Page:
August 06, 2012
Credit: MSL target landing site photo: NASA
The landing of the Curiosity rover has renewed my belief in the scientific and technological prowess of America. The U.S. is the world leader in planetary exploration. There is nothing this country can’t do, when we try.
Curiosity is now poised to return new insights regarding the potential that Mars could once have harbored life – and may still. Traveling over 350 million miles in eight months, Curiosity landed near its target. This is a destination we could only dream of exploring a few years ago.
At this crucial moment, our nation must not give up on our quest for Mars scientific knowledge and technological advancement. We go to Mars to expand our knowledge of the universe and our place within it. We want to know if we are alone. We want to know why the Mars climate changed so dramatically over time. And we want to know what these changes forebode for all of us on the Earth. Mars is also the only planet that humans will visit in the foreseeable future, establishing it as a unique target for intensive robotic exploration.
It is not any one mission or science measurement that has singularly changed our view of Mars. It is the conglomeration of evidence, gathered through an interconnected set of measurements, obtained by a carefully engineered sequence of missions. This is the definition of a successful exploration program. Rather than flying a series of independent missions, NASA’s Mars program has constructed a system that is greater than the sum of its parts. Through this program, NASA has created a continuity of people and processes that enable cost-effective exploration of Mars, with a success rate that belies the inherent risks of these endeavors.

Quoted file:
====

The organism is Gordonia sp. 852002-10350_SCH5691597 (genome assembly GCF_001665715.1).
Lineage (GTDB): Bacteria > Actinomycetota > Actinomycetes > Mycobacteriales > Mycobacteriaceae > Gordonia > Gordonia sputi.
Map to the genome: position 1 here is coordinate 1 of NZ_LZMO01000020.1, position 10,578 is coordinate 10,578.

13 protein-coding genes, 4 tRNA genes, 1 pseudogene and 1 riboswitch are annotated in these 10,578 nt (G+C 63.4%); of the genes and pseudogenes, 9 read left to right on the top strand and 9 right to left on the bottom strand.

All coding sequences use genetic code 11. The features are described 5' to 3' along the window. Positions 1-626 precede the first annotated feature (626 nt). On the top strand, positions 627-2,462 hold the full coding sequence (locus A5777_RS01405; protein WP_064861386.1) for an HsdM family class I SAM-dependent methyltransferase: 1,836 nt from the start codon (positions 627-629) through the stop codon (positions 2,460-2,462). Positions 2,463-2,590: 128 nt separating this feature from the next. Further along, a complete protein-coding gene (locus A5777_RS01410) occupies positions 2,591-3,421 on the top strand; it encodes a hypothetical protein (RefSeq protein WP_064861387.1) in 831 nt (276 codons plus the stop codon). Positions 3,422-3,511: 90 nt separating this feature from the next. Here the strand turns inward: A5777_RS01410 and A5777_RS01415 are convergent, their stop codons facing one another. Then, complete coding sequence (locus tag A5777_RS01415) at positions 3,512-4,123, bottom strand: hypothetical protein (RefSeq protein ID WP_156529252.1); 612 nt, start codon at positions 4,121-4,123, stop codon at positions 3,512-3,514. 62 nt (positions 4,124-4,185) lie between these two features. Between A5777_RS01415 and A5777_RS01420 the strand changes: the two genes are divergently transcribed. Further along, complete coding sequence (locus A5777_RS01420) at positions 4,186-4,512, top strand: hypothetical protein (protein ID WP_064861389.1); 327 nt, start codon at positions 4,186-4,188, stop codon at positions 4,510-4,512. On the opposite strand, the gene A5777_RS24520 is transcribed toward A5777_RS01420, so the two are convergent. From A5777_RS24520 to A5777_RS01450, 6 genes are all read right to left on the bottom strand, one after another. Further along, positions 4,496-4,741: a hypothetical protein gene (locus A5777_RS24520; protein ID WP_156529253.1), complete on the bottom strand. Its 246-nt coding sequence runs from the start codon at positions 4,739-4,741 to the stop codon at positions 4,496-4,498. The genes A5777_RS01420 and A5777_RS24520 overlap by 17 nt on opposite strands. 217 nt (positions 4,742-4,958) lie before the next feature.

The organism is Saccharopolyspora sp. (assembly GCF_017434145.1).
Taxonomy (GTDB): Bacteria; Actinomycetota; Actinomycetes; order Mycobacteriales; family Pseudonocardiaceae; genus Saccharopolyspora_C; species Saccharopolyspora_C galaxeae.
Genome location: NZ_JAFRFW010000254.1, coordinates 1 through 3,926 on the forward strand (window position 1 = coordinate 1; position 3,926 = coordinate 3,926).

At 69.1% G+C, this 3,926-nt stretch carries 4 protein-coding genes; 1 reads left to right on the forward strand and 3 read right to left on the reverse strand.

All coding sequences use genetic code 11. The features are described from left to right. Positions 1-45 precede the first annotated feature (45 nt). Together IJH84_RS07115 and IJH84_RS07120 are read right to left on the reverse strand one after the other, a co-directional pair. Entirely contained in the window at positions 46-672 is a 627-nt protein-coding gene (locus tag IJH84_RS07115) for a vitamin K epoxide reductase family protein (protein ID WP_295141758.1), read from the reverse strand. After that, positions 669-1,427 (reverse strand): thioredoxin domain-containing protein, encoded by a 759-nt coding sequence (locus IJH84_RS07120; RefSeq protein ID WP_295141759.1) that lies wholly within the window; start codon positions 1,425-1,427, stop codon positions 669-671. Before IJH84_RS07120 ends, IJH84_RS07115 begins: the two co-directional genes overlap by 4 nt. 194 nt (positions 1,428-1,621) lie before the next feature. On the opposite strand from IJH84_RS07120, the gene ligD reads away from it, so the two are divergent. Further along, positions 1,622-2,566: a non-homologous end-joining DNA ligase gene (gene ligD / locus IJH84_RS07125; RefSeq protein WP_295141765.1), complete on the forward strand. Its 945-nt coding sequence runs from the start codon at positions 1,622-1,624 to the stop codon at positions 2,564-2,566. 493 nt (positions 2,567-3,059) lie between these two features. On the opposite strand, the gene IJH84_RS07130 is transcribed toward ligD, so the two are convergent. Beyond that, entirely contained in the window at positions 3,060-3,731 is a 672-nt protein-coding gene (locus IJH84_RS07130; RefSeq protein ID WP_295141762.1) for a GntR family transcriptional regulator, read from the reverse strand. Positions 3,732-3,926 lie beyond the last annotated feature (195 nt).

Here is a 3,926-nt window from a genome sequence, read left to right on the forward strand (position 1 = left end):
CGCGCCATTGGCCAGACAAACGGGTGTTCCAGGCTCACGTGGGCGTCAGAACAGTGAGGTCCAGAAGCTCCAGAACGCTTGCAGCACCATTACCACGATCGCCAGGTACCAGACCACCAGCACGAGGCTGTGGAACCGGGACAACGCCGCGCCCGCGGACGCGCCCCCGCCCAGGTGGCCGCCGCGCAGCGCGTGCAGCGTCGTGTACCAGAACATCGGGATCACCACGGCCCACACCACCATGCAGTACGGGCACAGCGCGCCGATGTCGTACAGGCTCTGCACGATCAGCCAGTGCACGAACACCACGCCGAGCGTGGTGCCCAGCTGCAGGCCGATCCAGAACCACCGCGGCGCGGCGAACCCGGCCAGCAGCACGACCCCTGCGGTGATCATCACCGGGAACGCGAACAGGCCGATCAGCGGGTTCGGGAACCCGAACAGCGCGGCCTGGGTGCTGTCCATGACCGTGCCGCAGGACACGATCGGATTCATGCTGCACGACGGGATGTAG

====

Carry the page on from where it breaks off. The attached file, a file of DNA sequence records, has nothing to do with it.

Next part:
During the past 20 years, we have launched surface missions to Mars in 1996, 1998, 2003, 2007 and 2011 – roughly one every four years.
Unfortunately, the proposed NASA budget currently being debated among administration and congressional leaders would dramatically slow this pace just as tantalizing discoveries from the past decade are pointing to a new, compelling chapter in our exploration journey.
We have studied Mars extensively from orbit and learned that water was prevalent in its past and is present today. From orbit, we have identified dozens of compelling surface destinations for future robotic and eventual human surface exploration. It is time to move to the next chapter of this exploration story.
The National Academy of Sciences Decadal Survey clearly states that the top priority of the planetary sciences community is a mission that prepares for the return of samples of Mars rock, dust and atmosphere for intensive study in the Earth’s best laboratories. The next logical step is a small- or medium-scale rover mission aligned with the science objectives of the Decadal Survey. Only a rover can directly access localized features such as outcrops, gullies and mineral deposits. Only a rover can obtain the scientifically diverse specimens required for an eventual sample return mission. And only a rover can provide the ground-truth exploration that will form the basis for the next chapter in our Mars exploration journey.